Rule 65 requirements do not impair the court's power to refuse to "look behind" the indictment. Nor do they act to require the government to prove the merits of the underlying criminal case. What they do, and all that they do, is give the defendant a constitutional opportunity to be heard in a meaningful way at a meaningful time before he is denied the present use of property which may or may not prove to be forfeitable. See Armstrong v. Manzo, 380 U.S. 545, 552, 85 S.Ct. 1187, 1191, 14 L.Ed.2d 62 (1965). No part of the legislative history refers to procedures governing the grant of an asset-freezing injunction. See Rogers, 602 F.Supp. at 1343 (requiring more than the probable cause provided by the indictment at a hearing on a request for an injunction is consistent with legislative history).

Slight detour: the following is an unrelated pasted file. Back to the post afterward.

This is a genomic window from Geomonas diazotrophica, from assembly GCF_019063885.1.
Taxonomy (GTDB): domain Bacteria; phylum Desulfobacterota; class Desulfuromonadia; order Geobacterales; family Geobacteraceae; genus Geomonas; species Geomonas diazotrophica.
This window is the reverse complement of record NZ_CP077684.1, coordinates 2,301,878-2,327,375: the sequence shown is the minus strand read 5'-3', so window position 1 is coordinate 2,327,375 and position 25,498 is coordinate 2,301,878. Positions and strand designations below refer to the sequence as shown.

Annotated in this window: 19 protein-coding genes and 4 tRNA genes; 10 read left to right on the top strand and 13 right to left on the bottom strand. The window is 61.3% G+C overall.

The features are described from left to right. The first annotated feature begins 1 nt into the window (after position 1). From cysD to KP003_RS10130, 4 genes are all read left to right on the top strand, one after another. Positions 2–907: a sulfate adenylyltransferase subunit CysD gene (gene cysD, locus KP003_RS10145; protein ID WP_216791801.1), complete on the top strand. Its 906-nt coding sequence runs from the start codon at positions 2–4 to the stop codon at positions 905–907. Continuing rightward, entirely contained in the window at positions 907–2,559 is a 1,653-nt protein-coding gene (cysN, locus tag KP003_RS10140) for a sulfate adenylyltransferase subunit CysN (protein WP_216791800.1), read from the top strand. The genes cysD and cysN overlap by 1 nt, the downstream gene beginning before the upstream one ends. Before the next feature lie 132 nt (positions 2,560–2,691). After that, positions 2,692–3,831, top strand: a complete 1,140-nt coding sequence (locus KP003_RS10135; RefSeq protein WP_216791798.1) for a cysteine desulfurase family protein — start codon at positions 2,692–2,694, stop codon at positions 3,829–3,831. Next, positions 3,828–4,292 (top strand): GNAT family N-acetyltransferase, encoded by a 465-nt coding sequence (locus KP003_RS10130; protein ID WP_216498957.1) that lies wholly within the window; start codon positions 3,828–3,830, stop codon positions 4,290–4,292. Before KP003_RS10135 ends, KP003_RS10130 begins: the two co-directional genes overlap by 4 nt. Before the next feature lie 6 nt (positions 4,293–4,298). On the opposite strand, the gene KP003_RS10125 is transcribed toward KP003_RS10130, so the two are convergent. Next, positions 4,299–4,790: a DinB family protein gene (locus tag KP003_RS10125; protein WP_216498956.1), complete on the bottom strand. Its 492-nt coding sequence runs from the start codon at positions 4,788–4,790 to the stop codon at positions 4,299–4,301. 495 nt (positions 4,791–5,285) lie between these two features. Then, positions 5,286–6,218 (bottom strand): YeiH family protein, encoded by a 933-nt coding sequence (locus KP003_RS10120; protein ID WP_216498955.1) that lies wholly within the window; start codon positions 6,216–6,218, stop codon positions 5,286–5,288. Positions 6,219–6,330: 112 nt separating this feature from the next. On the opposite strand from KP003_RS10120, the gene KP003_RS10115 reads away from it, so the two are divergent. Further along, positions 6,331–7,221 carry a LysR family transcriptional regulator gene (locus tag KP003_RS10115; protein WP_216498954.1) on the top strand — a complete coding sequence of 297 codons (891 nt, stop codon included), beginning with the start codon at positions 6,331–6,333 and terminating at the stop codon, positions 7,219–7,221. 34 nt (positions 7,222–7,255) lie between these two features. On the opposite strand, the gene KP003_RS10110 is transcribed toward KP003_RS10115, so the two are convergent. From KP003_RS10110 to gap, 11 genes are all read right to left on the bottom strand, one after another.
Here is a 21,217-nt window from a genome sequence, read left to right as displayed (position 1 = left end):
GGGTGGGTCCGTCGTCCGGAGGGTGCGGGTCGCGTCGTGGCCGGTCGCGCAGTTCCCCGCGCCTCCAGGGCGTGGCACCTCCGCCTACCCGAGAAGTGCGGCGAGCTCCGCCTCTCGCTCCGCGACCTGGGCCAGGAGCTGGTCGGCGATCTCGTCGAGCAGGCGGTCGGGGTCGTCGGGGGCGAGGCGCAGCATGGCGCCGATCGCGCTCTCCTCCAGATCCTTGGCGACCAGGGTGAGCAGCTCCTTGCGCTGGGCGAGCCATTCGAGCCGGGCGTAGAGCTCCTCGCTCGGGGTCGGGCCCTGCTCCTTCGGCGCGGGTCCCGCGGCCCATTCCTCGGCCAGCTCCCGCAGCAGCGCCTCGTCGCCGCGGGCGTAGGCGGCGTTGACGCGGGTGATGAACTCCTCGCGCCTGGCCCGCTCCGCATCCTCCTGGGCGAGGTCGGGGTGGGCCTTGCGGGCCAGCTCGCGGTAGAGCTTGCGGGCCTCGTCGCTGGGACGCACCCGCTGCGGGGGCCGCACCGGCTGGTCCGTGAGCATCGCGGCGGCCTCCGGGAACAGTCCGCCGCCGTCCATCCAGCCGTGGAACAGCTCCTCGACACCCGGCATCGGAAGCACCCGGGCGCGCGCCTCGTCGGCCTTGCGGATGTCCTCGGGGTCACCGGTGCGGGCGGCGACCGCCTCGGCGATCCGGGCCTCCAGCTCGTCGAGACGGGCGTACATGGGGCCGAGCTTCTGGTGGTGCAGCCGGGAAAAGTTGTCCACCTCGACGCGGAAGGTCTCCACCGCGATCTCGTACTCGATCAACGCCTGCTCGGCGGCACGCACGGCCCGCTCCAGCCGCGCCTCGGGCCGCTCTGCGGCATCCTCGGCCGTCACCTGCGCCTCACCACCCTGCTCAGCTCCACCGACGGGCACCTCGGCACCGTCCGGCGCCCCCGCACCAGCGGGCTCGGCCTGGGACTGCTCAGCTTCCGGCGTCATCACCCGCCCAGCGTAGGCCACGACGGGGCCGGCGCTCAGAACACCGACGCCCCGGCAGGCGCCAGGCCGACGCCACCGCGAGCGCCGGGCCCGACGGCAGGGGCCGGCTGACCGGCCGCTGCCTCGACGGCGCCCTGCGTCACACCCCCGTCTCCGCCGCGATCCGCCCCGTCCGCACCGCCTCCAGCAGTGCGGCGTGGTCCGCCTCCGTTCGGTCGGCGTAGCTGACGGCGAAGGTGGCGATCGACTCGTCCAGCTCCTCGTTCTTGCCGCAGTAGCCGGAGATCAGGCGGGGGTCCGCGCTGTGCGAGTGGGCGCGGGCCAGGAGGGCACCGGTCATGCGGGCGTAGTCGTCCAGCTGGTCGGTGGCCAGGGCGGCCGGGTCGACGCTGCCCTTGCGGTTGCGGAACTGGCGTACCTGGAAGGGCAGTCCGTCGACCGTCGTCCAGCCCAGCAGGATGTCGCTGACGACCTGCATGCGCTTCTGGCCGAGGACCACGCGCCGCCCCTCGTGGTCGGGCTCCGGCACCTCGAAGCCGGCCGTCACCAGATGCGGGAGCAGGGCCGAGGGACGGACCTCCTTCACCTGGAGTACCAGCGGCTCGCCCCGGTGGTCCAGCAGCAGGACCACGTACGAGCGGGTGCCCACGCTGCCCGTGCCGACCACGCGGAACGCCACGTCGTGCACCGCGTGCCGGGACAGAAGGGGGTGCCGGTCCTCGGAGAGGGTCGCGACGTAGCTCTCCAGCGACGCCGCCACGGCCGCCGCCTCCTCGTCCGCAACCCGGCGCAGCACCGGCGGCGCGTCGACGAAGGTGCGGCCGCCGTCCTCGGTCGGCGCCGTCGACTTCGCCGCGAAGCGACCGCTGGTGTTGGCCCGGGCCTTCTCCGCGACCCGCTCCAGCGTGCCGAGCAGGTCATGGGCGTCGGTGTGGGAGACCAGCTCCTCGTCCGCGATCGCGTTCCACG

The district judge in Thier's case issued an ex parte order that has denied him the use of his assets until the conclusion of his trial. The court acted in accord with the literal words of Sec. 853(e)(1)(A): "Upon application of the United States, the court may enter a restraining order ... upon the filing of an indictment ... charging a violation of this subchapter ... and alleging that the property with respect to which the order is sought would, in the event of conviction, be subject to forfeiture...." The order, however, exceeded the hearing and durational limits set for the issuance and continuance of restraining orders in Rule 65. The order enjoined Thier without the opportunity for a prompt adversary hearing. We therefore remand with directions to the district court to conduct a hearing on reasonable notice, which will accord with this opinion. Should the court determine to continue the restraint on Thier after such hearing, it should do so in accordance with the procedural protections of Rule 65.